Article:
https://resolver.caltech.edu/CaltechAUTHORS:20200219-114918280
Authors: {'items': [{'id': 'Rosakis-A-J', 'name': {'family': 'Rosakis', 'given': 'A. J.'}, 'orcid': '0000-0003-0559-0794'}, {'id': 'Yu-Chengxiang-Rena', 'name': {'family': 'Yu', 'given': 'C.'}, 'orcid': '0000-0003-4176-0324'}, {'id': 'Ortiz-M', 'name': {'family': 'Ortiz', 'given': 'M.'}, 'orcid': '0000-0001-5877-4824'}, {'id': 'Coker-D', 'name': {'family': 'Coker', 'given': 'D.'}, 'orcid': '0000-0001-7385-7089'}, {'id': 'Pandolfi-A', 'name': {'family': 'Pandolfi', 'given': 'A.'}, 'orcid': '0000-0002-7084-7456'}]}
Year: 2002
DOI: 10.1007/0-306-48410-2_27
Dynamic crack growth in unidirectional graphite/epoxy composite materials subjected to in-plane impact loading is investigated experimentally and numerically. The experiments are conducted using CGS (Coherent Gradient Sensing) Interferometry in conjunction with high-speed photography to visualize the crack growth events. Cracks are found to propagate at subsonic speeds in the Mode-I case, whereas in both mixed mode and Mode-II the crack tip speed clearly exceeds the shear wave speed of the laminate. For these intersonically growing shear (Mode-II) cracks a shock wave emanating from the crack tip is observed. This provides direct evidence that the cracks propagate faster than the shear wave speed of the composite. The crack tip speed is initally observed to jump to a level close to the axial longitudinal wave speed along the fibers (7500 m/s) and then to stabilize to a lower level of approximately 6500 m/s. This speed corresponds to the speed at which the energy release rate required for shear crack growth is non-zero as determined from asymptotic analysis. The CGS interferograms also reveal the existence of large-scale frictional contact of the crack faces behind the moving shear cracks. In addition high speed thermographic measurements are conducted that show concentrated hot spots behind the crack tip indicating crack face frictional contact. These experiments are modeled by a detailed dynamic finite element calculation involving cohesive elements, adaptive remeshing using subdivision and edge collapse, composite elements, and penalty contact. The numerical calculations are calibrated on the basis of fundamental material properties measured in the laboratory. The computational results are found to be in excellent agreement with the optical experimental measurements (crack speed record and near tip deformation field structure). For shear crack growth, the numerics also confirm the optical observation of large-scale crack face contact.https://authors.library.caltech.edu/records/fde8n-wwd04Dynamic Crack Growth along Interfaces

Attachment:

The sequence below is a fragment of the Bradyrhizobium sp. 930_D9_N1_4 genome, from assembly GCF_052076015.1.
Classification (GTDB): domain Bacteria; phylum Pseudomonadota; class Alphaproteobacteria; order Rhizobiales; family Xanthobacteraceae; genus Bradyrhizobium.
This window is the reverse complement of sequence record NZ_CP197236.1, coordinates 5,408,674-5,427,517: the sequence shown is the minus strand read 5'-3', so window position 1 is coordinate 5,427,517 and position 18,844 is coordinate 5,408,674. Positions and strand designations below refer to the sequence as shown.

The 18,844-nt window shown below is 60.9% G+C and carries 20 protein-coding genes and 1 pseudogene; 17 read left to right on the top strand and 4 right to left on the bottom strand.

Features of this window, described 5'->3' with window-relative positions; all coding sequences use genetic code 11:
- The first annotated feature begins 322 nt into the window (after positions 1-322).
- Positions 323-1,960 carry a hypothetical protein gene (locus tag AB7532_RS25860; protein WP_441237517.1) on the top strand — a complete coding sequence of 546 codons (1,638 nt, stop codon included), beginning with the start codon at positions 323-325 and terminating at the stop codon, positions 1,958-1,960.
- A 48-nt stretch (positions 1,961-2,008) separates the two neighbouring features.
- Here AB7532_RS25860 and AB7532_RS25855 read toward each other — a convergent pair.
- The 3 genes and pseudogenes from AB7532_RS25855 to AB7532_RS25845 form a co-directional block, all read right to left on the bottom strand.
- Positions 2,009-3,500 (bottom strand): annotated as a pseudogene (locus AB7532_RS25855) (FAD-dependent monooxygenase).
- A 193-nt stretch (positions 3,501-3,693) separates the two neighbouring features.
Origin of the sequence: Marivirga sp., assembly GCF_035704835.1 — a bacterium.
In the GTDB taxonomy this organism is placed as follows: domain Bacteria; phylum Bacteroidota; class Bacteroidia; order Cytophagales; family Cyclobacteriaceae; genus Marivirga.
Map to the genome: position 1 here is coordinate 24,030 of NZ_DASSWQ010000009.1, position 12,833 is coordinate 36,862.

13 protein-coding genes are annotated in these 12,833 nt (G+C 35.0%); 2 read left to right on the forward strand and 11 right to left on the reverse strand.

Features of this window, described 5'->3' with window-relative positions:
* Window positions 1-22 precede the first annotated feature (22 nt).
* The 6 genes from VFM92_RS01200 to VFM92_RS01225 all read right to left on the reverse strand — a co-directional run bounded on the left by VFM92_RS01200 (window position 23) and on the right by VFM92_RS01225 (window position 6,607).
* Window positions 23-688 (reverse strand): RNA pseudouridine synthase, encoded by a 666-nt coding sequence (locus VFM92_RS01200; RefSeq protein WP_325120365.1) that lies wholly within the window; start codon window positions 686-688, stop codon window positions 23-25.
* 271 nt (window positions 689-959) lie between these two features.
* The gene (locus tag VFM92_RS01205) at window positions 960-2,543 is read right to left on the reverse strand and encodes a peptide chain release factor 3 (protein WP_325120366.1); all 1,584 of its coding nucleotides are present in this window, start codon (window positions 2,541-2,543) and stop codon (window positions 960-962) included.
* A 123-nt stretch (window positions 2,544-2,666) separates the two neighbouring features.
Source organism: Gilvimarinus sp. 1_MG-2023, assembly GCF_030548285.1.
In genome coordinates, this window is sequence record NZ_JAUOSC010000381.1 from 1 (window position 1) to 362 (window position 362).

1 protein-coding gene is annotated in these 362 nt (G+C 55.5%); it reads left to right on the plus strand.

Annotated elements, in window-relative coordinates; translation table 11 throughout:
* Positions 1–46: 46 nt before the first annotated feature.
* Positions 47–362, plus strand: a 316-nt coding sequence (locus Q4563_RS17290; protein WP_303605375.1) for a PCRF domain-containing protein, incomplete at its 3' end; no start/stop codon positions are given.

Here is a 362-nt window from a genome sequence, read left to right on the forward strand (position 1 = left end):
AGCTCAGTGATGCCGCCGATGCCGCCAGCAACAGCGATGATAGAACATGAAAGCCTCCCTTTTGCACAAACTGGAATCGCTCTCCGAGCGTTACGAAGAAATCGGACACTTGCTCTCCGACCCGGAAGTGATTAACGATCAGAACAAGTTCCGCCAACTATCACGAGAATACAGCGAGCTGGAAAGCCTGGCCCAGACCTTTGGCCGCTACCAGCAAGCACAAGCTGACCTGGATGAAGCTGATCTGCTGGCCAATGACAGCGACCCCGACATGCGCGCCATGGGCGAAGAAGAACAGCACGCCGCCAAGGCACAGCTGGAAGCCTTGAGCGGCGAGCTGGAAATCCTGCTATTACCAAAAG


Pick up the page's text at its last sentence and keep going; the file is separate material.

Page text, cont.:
https://resolver.caltech.edu/CaltechAUTHORS:20200221-133523276
Authors: {'items': [{'id': 'Needleman-A', 'name': {'family': 'Needleman', 'given': 'A.'}}, {'id': 'Coker-Demirkan', 'name': {'family': 'Coker', 'given': 'D.'}, 'orcid': '0000-0001-7385-7089'}, {'id': 'Rosakis-A-J', 'name': {'family': 'Rosakis', 'given': 'A. J.'}, 'orcid': '0000-0003-0559-0794'}]}
Year: 2002
DOI: 10.1007/978-94-017-0081-8_29
For remotely loaded cracks in isotropic elastic solids, the energy flux into the crack tip vanishes as the crack speed increases to the Rayleigh wave speed of the material, see [1]. However, theoretical and numerical studies dating back to the mid 1970's, e.g. Andrews [2], Burridge et al. [3] and Broberg [4, 5], have indicated that faster crack speeds should be possible under shear loading conditions.https://authors.library.caltech.edu/records/ej9tm-c3704On the Conversion of Plastic Work into Heat During High-Strain-Rate Deformation
https://resolver.caltech.edu/CaltechAUTHORS:RAVaipcp02
Authors: {'items': [{'id': 'Ravichandran-G', 'name': {'family': 'Ravichandran', 'given': 'Guruswami'}, 'orcid': '0000-0002-2912-0001'}, {'id': 'Rosakis-A-J', 'name': {'family': 'Rosakis', 'given': 'Ares J.'}, 'orcid': '0000-0003-0559-0794'}, {'id': 'Hodowany-J', 'name': {'family': 'Hodowany', 'given': 'Jon'}}, {'id': 'Rosakis-P', 'name': {'family': 'Rosakis', 'given': 'Phoebus'}}]}
Year: 2002
DOI: 10.1063/1.1483600
Heat generation in metals during high-strain-rate plastic deformation was investigated. Experiments were designed to measure the partition of plastic work into heat and stored energy during dynamic deformations under adiabatic conditions. A Kolsky pressure bar was used to determine mechanical properties at high strain rates while a servo-hydraulic material testing system was used at low strain rates. For dynamic loading, in-situ temperature changes were measured using a high-speed infrared detector. The dependence of the fraction of plastic work converted to heat on strain and strain rate was determined for an aluminum 2024-T3 alloy and alpha-titanium. The flow stress and the fraction of plastic work converted to heat for 2024-T3 aluminum alloy were found to be a function of strain but not of the strain rate while they were found to be strongly dependent on strain rate for alpha-titanium.https://authors.library.caltech.edu/records/y3p0p-q2t55Validation of large scale simulations of dynamic fracture
https://resolver.caltech.edu/CaltechAUTHORS:20200609-095317554